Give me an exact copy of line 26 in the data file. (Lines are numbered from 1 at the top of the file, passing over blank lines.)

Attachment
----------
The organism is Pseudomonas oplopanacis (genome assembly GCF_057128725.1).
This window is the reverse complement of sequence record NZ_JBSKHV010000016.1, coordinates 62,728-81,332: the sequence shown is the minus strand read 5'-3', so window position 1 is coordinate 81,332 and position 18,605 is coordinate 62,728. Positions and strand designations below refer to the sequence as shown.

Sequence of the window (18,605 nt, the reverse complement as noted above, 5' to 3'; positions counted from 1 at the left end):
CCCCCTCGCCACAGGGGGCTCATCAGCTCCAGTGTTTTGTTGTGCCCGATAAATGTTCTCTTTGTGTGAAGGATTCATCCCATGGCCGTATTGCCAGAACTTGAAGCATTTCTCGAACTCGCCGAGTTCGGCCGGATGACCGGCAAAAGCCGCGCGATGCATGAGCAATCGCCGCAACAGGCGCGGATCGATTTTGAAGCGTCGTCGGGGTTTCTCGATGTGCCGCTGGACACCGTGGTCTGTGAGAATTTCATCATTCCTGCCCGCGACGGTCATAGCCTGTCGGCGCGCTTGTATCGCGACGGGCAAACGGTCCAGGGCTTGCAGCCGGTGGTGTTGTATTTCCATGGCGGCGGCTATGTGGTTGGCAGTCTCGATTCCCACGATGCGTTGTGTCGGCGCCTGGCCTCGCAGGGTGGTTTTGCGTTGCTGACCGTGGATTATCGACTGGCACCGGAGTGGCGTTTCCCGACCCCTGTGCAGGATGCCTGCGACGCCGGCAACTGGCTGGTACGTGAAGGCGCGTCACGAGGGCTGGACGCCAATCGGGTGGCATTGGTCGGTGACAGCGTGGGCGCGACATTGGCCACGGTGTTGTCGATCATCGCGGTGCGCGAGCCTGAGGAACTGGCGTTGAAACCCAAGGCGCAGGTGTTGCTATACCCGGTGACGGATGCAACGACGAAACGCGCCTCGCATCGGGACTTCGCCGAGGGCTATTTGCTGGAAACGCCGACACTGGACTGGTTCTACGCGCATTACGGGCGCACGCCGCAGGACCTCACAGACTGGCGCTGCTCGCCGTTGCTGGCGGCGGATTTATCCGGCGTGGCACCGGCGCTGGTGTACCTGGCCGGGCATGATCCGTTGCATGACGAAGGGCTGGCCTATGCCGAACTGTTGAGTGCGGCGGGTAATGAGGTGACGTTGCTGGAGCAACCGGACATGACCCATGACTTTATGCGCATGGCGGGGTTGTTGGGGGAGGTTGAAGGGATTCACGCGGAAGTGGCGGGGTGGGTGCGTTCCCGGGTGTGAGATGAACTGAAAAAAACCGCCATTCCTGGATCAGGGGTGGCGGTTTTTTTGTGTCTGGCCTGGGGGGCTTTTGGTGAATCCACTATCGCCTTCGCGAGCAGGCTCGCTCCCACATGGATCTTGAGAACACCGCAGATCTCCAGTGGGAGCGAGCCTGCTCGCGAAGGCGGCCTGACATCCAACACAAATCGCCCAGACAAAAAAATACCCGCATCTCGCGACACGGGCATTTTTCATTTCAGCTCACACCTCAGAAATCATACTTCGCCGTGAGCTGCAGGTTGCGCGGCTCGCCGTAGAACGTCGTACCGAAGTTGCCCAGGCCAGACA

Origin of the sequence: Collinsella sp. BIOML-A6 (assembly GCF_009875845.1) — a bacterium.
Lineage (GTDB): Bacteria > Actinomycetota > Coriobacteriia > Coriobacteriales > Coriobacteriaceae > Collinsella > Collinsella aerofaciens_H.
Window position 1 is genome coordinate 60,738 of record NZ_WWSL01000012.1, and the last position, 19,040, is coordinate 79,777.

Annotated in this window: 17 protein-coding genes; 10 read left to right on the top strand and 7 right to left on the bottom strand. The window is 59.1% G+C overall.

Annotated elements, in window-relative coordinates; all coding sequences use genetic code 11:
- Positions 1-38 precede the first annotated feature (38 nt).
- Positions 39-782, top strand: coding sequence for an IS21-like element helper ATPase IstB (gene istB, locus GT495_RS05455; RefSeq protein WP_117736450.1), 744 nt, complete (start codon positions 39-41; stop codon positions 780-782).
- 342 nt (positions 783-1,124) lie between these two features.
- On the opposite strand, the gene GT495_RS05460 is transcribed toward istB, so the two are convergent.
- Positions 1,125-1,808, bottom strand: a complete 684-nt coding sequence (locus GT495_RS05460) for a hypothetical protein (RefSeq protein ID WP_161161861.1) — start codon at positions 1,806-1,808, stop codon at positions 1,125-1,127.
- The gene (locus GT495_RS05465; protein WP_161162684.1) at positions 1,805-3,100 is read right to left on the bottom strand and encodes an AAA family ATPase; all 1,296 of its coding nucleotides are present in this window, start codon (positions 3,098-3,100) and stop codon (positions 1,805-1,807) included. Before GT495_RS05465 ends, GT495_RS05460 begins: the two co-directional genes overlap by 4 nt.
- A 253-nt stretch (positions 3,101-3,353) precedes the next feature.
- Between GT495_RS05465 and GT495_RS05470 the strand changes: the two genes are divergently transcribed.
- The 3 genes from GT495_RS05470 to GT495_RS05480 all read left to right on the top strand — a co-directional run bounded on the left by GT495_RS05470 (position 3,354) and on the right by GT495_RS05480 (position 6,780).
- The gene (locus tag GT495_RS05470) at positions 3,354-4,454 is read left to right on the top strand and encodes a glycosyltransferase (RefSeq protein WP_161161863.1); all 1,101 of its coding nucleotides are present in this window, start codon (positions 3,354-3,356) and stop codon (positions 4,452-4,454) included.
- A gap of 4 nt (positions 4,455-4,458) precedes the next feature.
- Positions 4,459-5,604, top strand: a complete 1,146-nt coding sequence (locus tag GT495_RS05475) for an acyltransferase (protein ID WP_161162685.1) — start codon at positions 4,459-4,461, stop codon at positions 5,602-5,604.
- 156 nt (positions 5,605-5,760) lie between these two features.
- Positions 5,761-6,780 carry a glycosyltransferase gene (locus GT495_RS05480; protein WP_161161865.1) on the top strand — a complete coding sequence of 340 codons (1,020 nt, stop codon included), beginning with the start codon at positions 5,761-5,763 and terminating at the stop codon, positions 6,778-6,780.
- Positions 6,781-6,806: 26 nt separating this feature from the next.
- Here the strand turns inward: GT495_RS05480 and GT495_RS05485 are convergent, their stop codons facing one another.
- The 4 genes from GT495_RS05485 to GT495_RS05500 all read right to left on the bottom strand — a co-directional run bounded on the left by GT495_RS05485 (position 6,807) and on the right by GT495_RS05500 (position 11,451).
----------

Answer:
- The 4 genes from GT495_RS05485 to GT495_RS05500 all read right to left on the bottom strand — a co-directional run bounded on the left by GT495_RS05485 (position 6,807) and on the right by GT495_RS05500 (position 11,451).